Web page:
Cannibalizing Jinhao 508 to Repair Fuliwen 2051

Updated 1/16/16
Click image to enlarge.

What to do when a beautiful $6.33 fountain pen, the Fuliwen 2051, has a damaged section that won’t allow it to properly connect with cartridges or converters?

The logical step would be to contact the seller and ask for a refund or a replacement. However, the seller happens to be in mainland China and I happen to be in the U.S., and the shipping time and costs for an eventual replacement would be impractical.

I’ve also ordered a bunch of pens from China, and among them are two that are identical, although I wasn’t aware of this until they arrived. One’s called Baoer 508, and the other, Jinhao 508. They even have the same nib, with “BAOER” engraved on it. The Baoer cost $6.50, and the Jinhao, $3.87. The Jinhao arrived with a defective cap. (Puts a new twist on the old saying “You get what you pay for” doesn’t it?) It’s so difficult to click shut that I put it aside to be used for parts.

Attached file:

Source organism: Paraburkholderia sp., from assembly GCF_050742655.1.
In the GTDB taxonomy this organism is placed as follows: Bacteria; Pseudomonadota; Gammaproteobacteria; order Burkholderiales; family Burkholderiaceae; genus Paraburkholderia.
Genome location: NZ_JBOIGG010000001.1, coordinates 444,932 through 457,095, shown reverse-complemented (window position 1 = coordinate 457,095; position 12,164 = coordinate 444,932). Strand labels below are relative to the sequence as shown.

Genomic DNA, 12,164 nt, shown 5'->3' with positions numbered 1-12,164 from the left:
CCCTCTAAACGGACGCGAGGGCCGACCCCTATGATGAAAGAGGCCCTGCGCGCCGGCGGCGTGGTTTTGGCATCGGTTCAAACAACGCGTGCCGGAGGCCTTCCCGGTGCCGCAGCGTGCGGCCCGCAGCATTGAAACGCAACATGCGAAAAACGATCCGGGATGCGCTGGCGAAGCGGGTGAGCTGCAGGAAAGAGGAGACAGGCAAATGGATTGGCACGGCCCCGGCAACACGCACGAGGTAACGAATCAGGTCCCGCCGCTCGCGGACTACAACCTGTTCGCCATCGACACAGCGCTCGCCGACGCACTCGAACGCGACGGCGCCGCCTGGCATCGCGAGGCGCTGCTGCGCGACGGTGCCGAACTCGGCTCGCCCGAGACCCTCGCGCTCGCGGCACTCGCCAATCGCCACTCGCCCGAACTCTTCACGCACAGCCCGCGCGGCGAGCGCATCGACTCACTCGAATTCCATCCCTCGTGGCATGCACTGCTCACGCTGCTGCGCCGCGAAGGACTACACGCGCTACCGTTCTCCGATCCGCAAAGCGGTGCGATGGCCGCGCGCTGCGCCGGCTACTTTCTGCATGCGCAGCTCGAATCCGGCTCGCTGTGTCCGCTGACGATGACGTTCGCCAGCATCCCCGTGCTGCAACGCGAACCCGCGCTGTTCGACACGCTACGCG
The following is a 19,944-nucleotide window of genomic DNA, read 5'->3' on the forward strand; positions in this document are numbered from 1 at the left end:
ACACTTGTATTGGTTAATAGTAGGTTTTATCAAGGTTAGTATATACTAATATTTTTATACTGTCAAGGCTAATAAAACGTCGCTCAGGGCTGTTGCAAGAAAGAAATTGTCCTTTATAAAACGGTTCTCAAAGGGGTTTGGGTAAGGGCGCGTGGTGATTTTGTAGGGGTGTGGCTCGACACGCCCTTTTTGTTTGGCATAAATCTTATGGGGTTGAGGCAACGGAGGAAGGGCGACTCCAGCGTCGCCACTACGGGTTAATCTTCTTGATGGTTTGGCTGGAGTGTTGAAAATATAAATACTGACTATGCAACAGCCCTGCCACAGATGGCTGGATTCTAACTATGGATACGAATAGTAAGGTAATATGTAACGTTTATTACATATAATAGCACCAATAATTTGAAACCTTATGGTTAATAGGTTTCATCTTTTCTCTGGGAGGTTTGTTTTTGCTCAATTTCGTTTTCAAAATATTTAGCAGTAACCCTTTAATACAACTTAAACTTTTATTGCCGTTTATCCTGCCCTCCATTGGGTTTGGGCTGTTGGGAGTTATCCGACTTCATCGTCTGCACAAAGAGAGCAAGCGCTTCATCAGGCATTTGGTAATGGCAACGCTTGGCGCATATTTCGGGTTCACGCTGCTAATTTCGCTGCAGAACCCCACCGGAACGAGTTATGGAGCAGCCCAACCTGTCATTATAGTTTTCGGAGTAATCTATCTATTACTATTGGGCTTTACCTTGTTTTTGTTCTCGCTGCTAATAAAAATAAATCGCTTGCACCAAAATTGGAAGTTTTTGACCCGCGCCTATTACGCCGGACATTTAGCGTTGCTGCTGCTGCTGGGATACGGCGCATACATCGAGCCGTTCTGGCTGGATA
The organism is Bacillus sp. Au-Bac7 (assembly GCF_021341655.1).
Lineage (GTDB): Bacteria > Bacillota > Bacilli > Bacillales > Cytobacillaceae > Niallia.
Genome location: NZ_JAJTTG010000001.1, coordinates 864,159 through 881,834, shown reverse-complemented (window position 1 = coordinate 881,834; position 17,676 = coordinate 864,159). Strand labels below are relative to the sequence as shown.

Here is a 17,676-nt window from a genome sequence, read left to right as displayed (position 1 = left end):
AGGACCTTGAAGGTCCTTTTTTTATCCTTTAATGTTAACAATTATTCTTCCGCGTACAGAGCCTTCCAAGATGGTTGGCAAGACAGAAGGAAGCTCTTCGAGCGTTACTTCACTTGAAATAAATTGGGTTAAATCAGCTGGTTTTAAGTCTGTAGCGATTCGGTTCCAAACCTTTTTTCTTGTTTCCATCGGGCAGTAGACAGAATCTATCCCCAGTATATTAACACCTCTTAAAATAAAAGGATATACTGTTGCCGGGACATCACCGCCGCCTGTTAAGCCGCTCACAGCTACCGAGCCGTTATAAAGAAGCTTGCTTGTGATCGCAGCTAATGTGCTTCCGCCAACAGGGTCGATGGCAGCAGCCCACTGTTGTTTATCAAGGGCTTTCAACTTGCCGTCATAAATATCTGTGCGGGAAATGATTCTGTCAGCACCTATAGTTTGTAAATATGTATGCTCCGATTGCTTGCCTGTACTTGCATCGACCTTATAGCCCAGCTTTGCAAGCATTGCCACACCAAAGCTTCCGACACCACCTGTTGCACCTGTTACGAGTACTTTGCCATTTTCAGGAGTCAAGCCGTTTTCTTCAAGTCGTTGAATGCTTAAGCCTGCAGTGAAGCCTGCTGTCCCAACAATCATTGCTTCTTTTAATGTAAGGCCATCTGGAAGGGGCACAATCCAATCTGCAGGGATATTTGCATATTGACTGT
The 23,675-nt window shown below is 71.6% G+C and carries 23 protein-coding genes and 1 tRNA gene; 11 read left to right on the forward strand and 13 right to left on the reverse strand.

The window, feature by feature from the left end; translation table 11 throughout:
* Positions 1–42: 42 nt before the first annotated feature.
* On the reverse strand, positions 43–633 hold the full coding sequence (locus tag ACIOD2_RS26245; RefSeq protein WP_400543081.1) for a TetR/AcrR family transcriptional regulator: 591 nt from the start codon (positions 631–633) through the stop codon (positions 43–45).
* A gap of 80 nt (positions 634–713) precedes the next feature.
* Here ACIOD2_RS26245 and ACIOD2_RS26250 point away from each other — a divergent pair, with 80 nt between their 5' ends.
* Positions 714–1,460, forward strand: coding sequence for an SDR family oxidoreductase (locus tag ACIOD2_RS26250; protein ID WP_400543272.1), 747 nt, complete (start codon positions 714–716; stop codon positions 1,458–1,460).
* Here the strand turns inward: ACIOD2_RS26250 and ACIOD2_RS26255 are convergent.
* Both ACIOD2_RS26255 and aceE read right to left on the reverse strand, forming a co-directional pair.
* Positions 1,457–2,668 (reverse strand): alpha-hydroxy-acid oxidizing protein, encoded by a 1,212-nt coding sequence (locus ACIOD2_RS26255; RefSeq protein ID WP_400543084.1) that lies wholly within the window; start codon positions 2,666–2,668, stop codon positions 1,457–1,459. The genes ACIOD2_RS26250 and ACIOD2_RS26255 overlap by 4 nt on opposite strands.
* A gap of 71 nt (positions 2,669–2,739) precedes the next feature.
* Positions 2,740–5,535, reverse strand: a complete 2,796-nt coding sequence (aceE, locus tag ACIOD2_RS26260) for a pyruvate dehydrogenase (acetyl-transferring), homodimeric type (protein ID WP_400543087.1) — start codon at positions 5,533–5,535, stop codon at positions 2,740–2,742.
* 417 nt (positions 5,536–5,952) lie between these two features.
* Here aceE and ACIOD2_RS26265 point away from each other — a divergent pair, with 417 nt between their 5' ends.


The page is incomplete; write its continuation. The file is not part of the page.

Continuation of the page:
Why didn’t I file a claim for a refund? The problem is, I’m having trouble with some of my other purchases and have filed claims that have either been satisfactorily resolved or are pending. I didn’t want to add another at this time.

To make a long story short, I tried the Jinhao 508 section (including nib and feed) on the Fuliwen and it fit perfectly. It was black and not silver, but I think the black is also a nice fit. It actually feels more comfortable than the original. I added the Jinhao converter and the entire unit fit perfectly in the Fuliwen barrel.

I don’t think the loss is too great since I now have an excellent working pen (see the writing sample in photo above) instead of two defective pens, and I have parts that I can still use: nib, feed, converter, barrel.

1/16/16: After receiving a partial refund for the Fuliwen: I put the blade of a small screwdriver into the section to see if I could straighten the bent nipple. I couldn’t see what I was doing, so I went by feel. I rotated the driver head along the inside a number of times until it went around smoothly. This either straightened the sides or removed an obstruction because the converter and a cartridge were able to slide in after that. The fit is still too loose for comfort, but with pressure, it seems to sit somewhat securely. I tested the pen with ink, and it didn’t leak. It’s now in my case with all original parts. But I still consider this pen defective and am wary to use it. I’ll eventually use it for parts or repair it if I can find a suitable section.

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